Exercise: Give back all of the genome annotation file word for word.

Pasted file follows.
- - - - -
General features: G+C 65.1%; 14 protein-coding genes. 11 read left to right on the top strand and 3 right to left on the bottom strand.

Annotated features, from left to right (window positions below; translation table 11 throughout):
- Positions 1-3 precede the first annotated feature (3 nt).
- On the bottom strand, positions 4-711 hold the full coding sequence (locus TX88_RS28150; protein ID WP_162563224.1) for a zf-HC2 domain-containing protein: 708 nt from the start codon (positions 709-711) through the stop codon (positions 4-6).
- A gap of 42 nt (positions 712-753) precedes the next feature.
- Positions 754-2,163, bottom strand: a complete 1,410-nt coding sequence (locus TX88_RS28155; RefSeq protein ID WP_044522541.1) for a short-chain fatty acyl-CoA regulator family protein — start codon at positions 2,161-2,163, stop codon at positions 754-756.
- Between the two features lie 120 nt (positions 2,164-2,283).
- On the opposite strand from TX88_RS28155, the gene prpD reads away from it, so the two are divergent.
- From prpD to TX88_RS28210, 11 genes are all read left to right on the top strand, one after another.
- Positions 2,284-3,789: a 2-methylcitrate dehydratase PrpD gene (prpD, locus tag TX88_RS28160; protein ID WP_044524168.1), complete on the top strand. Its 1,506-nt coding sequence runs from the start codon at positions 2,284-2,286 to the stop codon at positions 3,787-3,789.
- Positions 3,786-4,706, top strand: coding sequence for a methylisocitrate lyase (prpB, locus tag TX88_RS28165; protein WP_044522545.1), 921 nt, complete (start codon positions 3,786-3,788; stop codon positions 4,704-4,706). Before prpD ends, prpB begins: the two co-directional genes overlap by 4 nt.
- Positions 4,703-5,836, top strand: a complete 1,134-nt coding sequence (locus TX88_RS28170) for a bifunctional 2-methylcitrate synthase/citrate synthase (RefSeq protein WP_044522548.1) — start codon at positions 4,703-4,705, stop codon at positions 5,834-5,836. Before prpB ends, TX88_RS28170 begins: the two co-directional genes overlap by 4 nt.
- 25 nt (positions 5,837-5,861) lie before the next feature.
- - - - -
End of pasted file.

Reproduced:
General features: G+C 65.1%; 14 protein-coding genes. 11 read left to right on the top strand and 3 right to left on the bottom strand.

Annotated features, from left to right (window positions below; translation table 11 throughout):
- Positions 1-3 precede the first annotated feature (3 nt).
- On the bottom strand, positions 4-711 hold the full coding sequence (locus TX88_RS28150; protein ID WP_162563224.1) for a zf-HC2 domain-containing protein: 708 nt from the start codon (positions 709-711) through the stop codon (positions 4-6).
- A gap of 42 nt (positions 712-753) precedes the next feature.
- Positions 754-2,163, bottom strand: a complete 1,410-nt coding sequence (locus TX88_RS28155; RefSeq protein ID WP_044522541.1) for a short-chain fatty acyl-CoA regulator family protein — start codon at positions 2,161-2,163, stop codon at positions 754-756.
- Between the two features lie 120 nt (positions 2,164-2,283).
- On the opposite strand from TX88_RS28155, the gene prpD reads away from it, so the two are divergent.
- From prpD to TX88_RS28210, 11 genes are all read left to right on the top strand, one after another.
- Positions 2,284-3,789: a 2-methylcitrate dehydratase PrpD gene (prpD, locus tag TX88_RS28160; protein ID WP_044524168.1), complete on the top strand. Its 1,506-nt coding sequence runs from the start codon at positions 2,284-2,286 to the stop codon at positions 3,787-3,789.
- Positions 3,786-4,706, top strand: coding sequence for a methylisocitrate lyase (prpB, locus tag TX88_RS28165; protein WP_044522545.1), 921 nt, complete (start codon positions 3,786-3,788; stop codon positions 4,704-4,706). Before prpD ends, prpB begins: the two co-directional genes overlap by 4 nt.
- Positions 4,703-5,836, top strand: a complete 1,134-nt coding sequence (locus TX88_RS28170) for a bifunctional 2-methylcitrate synthase/citrate synthase (RefSeq protein WP_044522548.1) — start codon at positions 4,703-4,705, stop codon at positions 5,834-5,836. Before prpB ends, TX88_RS28170 begins: the two co-directional genes overlap by 4 nt.
- 25 nt (positions 5,837-5,861) lie before the next feature.